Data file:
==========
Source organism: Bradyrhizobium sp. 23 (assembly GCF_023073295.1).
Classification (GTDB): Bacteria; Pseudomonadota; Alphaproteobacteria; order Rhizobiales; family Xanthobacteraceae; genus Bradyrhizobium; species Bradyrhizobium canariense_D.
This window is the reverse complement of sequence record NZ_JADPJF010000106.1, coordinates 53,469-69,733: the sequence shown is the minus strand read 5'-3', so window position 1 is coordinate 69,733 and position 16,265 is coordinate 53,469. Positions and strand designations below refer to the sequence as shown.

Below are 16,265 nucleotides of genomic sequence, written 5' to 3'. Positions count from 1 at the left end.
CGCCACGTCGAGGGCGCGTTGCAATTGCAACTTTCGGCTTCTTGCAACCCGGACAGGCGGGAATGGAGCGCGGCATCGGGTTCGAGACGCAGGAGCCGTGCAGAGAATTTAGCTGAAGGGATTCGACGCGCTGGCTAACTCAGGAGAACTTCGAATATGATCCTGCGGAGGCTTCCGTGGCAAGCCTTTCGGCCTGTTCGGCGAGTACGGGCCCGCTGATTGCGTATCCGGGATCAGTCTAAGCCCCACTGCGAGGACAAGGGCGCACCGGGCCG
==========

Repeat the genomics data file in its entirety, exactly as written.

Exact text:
Source organism: Bradyrhizobium sp. 23 (assembly GCF_023073295.1).
Classification (GTDB): Bacteria; Pseudomonadota; Alphaproteobacteria; order Rhizobiales; family Xanthobacteraceae; genus Bradyrhizobium; species Bradyrhizobium canariense_D.
This window is the reverse complement of sequence record NZ_JADPJF010000106.1, coordinates 53,469-69,733: the sequence shown is the minus strand read 5'-3', so window position 1 is coordinate 69,733 and position 16,265 is coordinate 53,469. Positions and strand designations below refer to the sequence as shown.

Below are 16,265 nucleotides of genomic sequence, written 5' to 3'. Positions count from 1 at the left end.
CGCCACGTCGAGGGCGCGTTGCAATTGCAACTTTCGGCTTCTTGCAACCCGGACAGGCGGGAATGGAGCGCGGCATCGGGTTCGAGACGCAGGAGCCGTGCAGAGAATTTAGCTGAAGGGATTCGACGCGCTGGCTAACTCAGGAGAACTTCGAATATGATCCTGCGGAGGCTTCCGTGGCAAGCCTTTCGGCCTGTTCGGCGAGTACGGGCCCGCTGATTGCGTATCCGGGATCAGTCTAAGCCCCACTGCGAGGACAAGGGCGCACCGGGCCG